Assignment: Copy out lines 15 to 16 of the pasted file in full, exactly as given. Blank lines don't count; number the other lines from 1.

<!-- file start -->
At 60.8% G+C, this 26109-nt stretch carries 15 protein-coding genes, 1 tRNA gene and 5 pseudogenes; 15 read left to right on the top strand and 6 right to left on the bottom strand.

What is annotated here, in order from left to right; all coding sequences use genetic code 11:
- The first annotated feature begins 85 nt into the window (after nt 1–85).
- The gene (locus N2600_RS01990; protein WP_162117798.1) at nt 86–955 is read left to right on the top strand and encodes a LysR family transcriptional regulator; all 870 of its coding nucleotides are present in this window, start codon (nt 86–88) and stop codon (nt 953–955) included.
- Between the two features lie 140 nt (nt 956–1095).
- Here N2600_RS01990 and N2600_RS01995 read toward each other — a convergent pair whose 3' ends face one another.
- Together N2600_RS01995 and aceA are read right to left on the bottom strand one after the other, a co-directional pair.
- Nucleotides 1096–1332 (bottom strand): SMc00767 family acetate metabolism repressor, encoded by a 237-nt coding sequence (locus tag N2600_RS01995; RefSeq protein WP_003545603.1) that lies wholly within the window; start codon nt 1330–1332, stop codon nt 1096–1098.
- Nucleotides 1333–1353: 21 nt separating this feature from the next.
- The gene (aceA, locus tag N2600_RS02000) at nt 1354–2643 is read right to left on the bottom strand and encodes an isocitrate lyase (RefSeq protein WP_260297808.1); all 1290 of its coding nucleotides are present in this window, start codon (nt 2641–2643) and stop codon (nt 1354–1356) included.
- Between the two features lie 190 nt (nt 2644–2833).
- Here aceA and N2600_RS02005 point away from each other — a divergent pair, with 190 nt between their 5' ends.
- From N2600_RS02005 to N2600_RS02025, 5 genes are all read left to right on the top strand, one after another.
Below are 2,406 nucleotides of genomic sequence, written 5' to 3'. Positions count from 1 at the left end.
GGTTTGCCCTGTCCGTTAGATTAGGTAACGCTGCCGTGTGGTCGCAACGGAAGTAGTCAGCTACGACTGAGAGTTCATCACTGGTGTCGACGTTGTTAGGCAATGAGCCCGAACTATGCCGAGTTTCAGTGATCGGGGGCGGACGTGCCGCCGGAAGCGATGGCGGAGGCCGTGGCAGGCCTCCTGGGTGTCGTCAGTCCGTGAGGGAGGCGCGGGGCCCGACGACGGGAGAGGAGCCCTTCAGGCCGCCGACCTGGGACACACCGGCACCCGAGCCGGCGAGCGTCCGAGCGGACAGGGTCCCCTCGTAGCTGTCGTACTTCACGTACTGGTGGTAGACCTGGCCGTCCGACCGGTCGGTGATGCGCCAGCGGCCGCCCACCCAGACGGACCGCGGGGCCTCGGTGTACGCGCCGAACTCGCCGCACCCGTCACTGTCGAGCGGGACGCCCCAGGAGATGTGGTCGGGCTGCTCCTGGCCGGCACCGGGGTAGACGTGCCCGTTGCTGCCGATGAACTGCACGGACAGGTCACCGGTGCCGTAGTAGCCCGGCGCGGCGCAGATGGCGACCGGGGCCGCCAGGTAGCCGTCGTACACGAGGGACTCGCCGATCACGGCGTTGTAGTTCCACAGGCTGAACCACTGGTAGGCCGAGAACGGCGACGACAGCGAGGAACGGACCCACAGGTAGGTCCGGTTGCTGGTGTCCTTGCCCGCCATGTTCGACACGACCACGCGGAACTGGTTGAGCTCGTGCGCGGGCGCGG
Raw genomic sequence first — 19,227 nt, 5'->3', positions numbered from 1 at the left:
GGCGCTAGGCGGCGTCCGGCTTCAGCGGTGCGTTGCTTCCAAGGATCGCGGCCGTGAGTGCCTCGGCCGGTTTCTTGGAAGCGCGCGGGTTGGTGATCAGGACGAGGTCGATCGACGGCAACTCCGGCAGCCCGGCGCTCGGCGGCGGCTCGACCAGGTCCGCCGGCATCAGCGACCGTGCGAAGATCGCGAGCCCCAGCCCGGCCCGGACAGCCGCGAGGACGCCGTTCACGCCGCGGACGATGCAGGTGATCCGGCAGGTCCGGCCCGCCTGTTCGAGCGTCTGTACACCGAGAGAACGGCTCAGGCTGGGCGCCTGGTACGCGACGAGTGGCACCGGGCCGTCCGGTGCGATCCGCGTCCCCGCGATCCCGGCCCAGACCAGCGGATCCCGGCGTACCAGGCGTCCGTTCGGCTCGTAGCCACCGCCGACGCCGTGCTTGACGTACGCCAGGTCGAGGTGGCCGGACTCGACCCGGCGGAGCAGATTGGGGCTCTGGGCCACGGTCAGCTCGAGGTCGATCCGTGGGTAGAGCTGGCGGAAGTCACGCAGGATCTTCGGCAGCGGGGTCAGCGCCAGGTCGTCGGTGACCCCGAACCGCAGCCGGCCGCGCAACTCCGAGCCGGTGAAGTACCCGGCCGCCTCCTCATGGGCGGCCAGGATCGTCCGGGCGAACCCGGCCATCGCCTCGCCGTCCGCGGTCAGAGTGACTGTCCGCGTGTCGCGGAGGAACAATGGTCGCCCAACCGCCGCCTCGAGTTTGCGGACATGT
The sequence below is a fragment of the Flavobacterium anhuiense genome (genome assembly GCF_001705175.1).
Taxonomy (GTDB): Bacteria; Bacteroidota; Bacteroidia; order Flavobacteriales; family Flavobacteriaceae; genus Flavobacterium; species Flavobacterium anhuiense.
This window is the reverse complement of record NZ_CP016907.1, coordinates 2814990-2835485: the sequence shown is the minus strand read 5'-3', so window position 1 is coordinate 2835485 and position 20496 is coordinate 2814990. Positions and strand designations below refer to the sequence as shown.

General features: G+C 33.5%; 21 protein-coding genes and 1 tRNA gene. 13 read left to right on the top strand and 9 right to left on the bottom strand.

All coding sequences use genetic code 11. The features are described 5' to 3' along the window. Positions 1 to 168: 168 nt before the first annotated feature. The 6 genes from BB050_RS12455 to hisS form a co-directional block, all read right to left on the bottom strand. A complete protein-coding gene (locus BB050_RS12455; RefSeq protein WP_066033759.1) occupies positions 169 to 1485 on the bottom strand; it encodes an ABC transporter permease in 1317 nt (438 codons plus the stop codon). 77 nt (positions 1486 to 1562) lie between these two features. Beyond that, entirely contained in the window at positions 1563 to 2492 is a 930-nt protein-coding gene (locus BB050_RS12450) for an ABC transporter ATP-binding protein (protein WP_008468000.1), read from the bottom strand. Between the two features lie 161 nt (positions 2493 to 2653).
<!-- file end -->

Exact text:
GGTTTGCCCTGTCCGTTAGATTAGGTAACGCTGCCGTGTGGTCGCAACGGAAGTAGTCAGCTACGACTGAGAGTTCATCACTGGTGTCGACGTTGTTAGGCAATGAGCCCGAACTATGCCGAGTTTCAGTGATCGGGGGCGGACGTGCCGCCGGAAGCGATGGCGGAGGCCGTGGCAGGCCTCCTGGGTGTCGTCAGTCCGTGAGGGAGGCGCGGGGCCCGACGACGGGAGAGGAGCCCTTCAGGCCGCCGACCTGGGACACACCGGCACCCGAGCCGGCGAGCGTCCGAGCGGACAGGGTCCCCTCGTAGCTGTCGTACTTCACGTACTGGTGGTAGACCTGGCCGTCCGACCGGTCGGTGATGCGCCAGCGGCCGCCCACCCAGACGGACCGCGGGGCCTCGGTGTACGCGCCGAACTCGCCGCACCCGTCACTGTCGAGCGGGACGCCCCAGGAGATGTGGTCGGGCTGCTCCTGGCCGGCACCGGGGTAGACGTGCCCGTTGCTGCCGATGAACTGCACGGACAGGTCACCGGTGCCGTAGTAGCCCGGCGCGGCGCAGATGGCGACCGGGGCCGCCAGGTAGCCGTCGTACACGAGGGACTCGCCGATCACGGCGTTGTAGTTCCACAGGCTGAACCACTGGTAGGCCGAGAACGGCGACGACAGCGAGGAACGGACCCACAGGTAGGTCCGGTTGCTGGTGTCCTTGCCCGCCATGTTCGACACGACCACGCGGAACTGGTTGAGCTCGTGCGCGGGCGCGG
Raw genomic sequence first — 19,227 nt, 5'->3', positions numbered from 1 at the left: